Cultivating the Maker mindset

I make.  I make to bring ideas to life and its a habit that I do on a daily basis. I bake, play, tinker, break, build, create, crochet and construct.

skull1    jellyfish    lego mindstroms

When I came into teaching I thought my path would be traditional and that in my down time I would continue to make and over time, and with more experience, I would slowly be able to weave it into my teaching practice.  My journey has been nothing like that.

I am fortunate to be in a school that openly celebrates its teachers unique strengths and currently find myself 7 weeks into programs I have imagined, constructed and now run.  I’m not sure how many beginning teachers can say they have been given the same freedom.  Being a technology teacher I am in the position where it is standard that students make and produce individual tactile products however I have seen from the inside during placements that sometimes they are little more than step by step kit-sets where the students have little input apart from maybe the colour in the end.  The focus  seems to be on transferring traditional manufacturing skills – hammering, mixing, sewing.

Looking at technology practice though from a Maker mindset is an opportunity to explore mashups of learning areas enabling students to investigate with genuine interest and ‘make’ in their own way.  Making creates a space for students to learn resilience, problem solving and teamwork within an authentic framework. Its messy and I’ve found many students frustrated that things haven’t been perfect or mapped out for them but in the end they have had breakthroughs.  There truly is no better way to learn than by doing.

As part of my Year 8 Soft Materials course students have been creating soft circuits as part of a bigger gamified quest (blog post to come!) – making wearable tech using conductive thread, LEDs and batteries to create a product that lights up. Mashing some science theory with soft materials skills students needed to design and then create a product while learning hand-stitching skills, the basics of electricity and how to construct circuits along the way.  Then the juicy top layer is the experience of doing something completely new, having to figure out how it works and then spending time to problem solve when it doesn’t light up.  The result were classes completely engaged in the making where the learning was visible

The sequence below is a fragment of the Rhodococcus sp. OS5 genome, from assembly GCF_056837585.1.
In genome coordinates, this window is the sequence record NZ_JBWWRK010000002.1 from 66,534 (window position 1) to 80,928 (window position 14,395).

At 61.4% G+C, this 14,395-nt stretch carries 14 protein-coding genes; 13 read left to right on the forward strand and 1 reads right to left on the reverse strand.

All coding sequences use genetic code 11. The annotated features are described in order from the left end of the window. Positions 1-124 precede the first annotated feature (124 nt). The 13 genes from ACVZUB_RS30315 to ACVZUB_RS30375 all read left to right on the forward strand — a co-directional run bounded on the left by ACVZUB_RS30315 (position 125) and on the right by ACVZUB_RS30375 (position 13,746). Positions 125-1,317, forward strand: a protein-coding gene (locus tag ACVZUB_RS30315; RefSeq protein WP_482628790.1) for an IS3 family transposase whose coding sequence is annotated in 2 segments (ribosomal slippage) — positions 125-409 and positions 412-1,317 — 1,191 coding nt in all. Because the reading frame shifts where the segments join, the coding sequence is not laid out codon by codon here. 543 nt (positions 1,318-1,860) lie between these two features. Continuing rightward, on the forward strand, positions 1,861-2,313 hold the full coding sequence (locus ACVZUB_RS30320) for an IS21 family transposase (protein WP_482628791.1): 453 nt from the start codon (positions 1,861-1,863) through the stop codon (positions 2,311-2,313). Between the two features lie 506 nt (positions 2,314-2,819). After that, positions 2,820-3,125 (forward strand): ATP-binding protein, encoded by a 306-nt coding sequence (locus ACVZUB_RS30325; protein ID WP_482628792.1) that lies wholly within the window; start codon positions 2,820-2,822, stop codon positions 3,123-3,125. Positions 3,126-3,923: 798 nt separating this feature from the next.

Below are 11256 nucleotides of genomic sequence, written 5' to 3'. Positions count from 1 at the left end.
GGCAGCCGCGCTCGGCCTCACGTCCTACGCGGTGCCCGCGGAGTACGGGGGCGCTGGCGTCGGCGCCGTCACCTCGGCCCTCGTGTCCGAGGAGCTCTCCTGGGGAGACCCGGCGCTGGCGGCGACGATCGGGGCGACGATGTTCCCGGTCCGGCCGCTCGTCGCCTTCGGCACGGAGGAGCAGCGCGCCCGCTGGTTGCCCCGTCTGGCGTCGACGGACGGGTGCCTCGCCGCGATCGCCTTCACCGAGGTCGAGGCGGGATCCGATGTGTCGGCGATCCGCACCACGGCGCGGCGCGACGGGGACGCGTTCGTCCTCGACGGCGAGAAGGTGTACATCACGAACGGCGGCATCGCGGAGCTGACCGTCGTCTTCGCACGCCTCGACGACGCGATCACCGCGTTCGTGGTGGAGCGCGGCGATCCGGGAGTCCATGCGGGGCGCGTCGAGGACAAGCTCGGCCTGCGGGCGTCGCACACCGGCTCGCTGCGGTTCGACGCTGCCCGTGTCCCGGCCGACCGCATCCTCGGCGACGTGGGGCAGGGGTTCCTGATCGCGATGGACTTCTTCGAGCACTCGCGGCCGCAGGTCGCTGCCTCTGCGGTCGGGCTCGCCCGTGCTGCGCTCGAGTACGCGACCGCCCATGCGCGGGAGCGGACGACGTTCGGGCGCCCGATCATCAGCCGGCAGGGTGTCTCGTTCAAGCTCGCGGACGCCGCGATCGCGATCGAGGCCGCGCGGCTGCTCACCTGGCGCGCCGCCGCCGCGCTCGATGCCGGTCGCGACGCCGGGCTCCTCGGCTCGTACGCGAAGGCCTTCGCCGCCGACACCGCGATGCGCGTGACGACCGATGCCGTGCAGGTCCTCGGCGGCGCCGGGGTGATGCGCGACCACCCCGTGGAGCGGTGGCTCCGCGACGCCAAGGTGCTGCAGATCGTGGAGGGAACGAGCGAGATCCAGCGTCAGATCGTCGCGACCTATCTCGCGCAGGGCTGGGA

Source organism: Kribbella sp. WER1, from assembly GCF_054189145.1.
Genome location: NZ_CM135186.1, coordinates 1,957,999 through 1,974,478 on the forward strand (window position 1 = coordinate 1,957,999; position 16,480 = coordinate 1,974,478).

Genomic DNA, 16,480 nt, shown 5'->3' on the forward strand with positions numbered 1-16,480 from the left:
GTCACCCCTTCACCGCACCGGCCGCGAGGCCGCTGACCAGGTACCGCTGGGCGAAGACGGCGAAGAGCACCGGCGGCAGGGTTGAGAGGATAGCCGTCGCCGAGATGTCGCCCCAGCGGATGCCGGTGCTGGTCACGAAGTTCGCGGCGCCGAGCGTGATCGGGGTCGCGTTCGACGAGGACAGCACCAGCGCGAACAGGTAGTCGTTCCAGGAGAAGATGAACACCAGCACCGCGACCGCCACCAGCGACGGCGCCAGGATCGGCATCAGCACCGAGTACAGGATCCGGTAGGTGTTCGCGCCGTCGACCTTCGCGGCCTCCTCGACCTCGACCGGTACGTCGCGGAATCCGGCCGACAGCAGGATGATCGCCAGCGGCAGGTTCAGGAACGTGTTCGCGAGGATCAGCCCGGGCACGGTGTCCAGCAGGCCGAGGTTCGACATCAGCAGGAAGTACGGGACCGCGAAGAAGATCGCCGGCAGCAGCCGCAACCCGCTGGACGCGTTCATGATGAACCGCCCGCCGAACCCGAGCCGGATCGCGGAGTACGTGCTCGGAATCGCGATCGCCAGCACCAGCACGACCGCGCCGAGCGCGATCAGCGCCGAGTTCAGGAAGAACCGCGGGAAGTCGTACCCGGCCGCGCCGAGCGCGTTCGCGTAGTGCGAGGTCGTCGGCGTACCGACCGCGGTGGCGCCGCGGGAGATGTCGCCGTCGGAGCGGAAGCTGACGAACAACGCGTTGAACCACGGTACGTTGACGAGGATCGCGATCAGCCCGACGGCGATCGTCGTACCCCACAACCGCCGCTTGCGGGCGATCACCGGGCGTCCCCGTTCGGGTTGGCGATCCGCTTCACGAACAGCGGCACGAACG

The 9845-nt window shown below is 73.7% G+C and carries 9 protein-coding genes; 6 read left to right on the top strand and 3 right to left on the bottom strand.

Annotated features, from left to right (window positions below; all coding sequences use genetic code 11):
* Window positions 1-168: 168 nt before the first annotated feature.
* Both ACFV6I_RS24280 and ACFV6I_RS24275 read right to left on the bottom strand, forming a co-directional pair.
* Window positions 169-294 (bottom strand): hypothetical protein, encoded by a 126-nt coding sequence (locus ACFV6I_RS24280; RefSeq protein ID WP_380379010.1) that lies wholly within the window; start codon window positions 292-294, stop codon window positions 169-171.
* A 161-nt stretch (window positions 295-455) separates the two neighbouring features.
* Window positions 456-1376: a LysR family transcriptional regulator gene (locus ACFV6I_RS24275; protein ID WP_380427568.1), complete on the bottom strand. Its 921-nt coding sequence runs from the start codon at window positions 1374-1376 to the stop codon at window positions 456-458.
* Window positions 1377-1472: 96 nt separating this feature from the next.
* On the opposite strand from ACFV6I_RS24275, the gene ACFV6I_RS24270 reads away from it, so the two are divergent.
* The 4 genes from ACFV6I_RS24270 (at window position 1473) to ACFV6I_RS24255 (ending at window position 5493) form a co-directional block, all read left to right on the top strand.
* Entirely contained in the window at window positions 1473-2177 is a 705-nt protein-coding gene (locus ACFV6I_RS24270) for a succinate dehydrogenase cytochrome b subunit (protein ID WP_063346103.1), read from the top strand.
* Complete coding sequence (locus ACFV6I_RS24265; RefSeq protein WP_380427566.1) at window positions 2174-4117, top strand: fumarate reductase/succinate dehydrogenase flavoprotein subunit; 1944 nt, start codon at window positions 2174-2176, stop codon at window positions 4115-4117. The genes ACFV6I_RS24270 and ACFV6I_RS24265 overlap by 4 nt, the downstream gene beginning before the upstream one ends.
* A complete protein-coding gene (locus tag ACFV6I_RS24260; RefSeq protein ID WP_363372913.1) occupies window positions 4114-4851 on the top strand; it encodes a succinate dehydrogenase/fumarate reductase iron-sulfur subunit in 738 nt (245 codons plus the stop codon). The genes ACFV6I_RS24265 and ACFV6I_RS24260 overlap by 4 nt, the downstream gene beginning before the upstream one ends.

photo 5  photo 2  photo

As part of each lesson I video the responses to reflection questions and then we watch them at the start of the next. Yesterday in my Year 8 Robotics class they are working on a challenge to design and make a bot that could do a dull, dirty or dangerous job for them that needed to utilise front mounted touch sensors.  The students ideas ranged from a bomb disposal bot to a cat entertainer to a bot with scrubbers attached that could clean pots.  

Traditional skills were needed to solder and get the guts of the bots working ( which is based on this beetle bot) and  then students needed to experiment with recycled materials to create working bot prototypes.

 photo 1 photo 4 photo 2 photo 3

After a slightly manic and very messy day where the students were building, making, cutting, gluing, soldering and drawing, we packed up then stopped to reflect on the days activity and learnings.  We chatted about the class in general and their thoughts on what we were doing – most interesting was their thoughts on how they were doing it.   ‘Working together made it easier’, ‘sharing ideas made the ideas even better’ and ‘learning from my mates mistakes’ – are a few of the snapshots taken from the conversation.  The messy act of making working as a great vehicle for promoting life long learning skills.

I’m beginning to discover that my passion to make is naturally morphing into my classroom, and possibly something I could not have separated from my practice.  Unleashing this mindset and making it part of my practice is exciting, its ‘fly by the seat of your pants’ at times but a way of teaching and learning that I’m excited to be part of.

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Images & Copy  Creative Commons – Attribution, Non-Commercial & Share-Alike

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